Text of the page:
new Rn as a preceptor?

  1. I'm a fairly new RN. I graduated in 2002, and started right out of school as a new Emergency Room RN. I precepted for a good 16 weeks, and have been on my own now for about a year and a half. Everyone whom I work with says that they feel like I have been an RN longer than that, my ANM's and Managers really like me and feel that I am a great asset to the team, and know what I'm doing. Recently, my managers have asked me to start precepting other new grads. I feel comfortable with myself as an RN, I know that I'm competent and know what I'm doing, but I dont have the 30 years of experience that other ER nurses do. I expressed this to my manager, but she says, "dont be critical of yourself" and really wants me to start precepting others. Am I being silly? Should i just accept this and start to precept others? Even though I've only had a year and a half experience, is this okay for me? This is an experience that I would LOVE to have, I just want to make sure I'm not doing the wrong thing in saying YES to this experience!
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  2. 13 Comments

  3. by   llg
    It might help you to remember that preceptors don't have to know everything and/or be exert at everything. Their primary role is to help somebody else learn things. That includes helping them to find the answers to their questions by looking it up, finding someone with more experience who can answer it, etc.

    Even those people who have 5,10, 30 years of experience don't know everything. We all have to ask for help/advice now and then. As a new preceptor, you will simply have to identify your resources and don't be afraid (or embarassed) to use them. Demonstrating to your orientee that everyone has to ask for help sometimes is a part of being a good role model and teacher.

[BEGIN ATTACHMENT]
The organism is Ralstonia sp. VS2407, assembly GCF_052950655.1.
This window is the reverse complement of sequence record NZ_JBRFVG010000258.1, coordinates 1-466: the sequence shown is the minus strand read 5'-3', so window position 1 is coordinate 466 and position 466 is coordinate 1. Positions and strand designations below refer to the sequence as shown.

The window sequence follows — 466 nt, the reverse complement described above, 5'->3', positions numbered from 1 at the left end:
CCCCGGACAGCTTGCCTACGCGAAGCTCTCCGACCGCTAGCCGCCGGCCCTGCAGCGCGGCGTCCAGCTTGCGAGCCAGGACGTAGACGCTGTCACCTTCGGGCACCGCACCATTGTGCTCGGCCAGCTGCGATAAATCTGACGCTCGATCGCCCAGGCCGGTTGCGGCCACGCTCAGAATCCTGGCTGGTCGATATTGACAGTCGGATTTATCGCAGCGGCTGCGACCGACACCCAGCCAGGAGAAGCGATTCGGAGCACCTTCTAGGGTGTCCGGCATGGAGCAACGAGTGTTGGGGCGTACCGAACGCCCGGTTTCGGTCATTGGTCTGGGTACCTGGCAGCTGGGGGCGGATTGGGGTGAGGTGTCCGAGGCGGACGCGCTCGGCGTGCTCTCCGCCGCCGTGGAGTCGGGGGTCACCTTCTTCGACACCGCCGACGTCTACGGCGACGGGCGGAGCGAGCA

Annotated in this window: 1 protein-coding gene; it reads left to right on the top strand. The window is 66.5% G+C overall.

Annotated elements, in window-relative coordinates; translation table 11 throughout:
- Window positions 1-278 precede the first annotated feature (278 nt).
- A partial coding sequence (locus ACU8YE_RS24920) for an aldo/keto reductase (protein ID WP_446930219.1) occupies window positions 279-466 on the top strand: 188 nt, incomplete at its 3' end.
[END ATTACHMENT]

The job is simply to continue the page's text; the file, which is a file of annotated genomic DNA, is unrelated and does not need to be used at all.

Good luck,
    llg
  4. by   camay1221_RN
    Your managers have given you a great compliment! I have worked with RN's who have been in the field for a long time, and I wouldn't want some of them precepting anyone! Apparently, your competency speaks volumes to those in power!

    If this is something you really want to do, then I say, "Go for it!"


    Quote from newfloridaRN
    I'm a fairly new RN. I graduated in 2002, and started right out of school as a new Emergency Room RN. I precepted for a good 16 weeks, and have been on my own now for about a year and a half. Everyone whom I work with says that they feel like I have been an RN longer than that, my ANM's and Managers really like me and feel that I am a great asset to the team, and know what I'm doing. Recently, my managers have asked me to start precepting other new grads. I feel comfortable with myself as an RN, I know that I'm competent and know what I'm doing, but I dont have the 30 years of experience that other ER nurses do. I expressed this to my manager, but she says, "dont be critical of yourself" and really wants me to start precepting others. Am I being silly? Should i just accept this and start to precept others? Even though I've only had a year and a half experience, is this okay for me? This is an experience that I would LOVE to have, I just want to make sure I'm not doing the wrong thing in saying YES to this experience!
  5. by   maddiecat
    Absolutely! Remember, that the best way to get really good at something is to teach it someone else. You might be surprised at what good it will do you too. Best of luck.
  6. by   MandyInMS
    Apparently they have faith in you and your capabilties like the others have said..NOBODY , no matter how long they have been in nursing, knows EVERYTHING..no one expects you to..I'm sure they picked you because they see you as having great 'people skills' , patience, and ability...go for it ...best wishes (((hugzzz)))
  7. by   ang75
    My vote, snatch up the chance. This is a great compliment for you. Other than being able to put it on your resume, you get answer tons and tons of questions.:chuckle Just sort of kidding. There are tons of questions, but we can all use review on lessons learned long ago, right? You will do a fabulous job I am sure. Your boss seems to feel so as well. Do it. Good luck.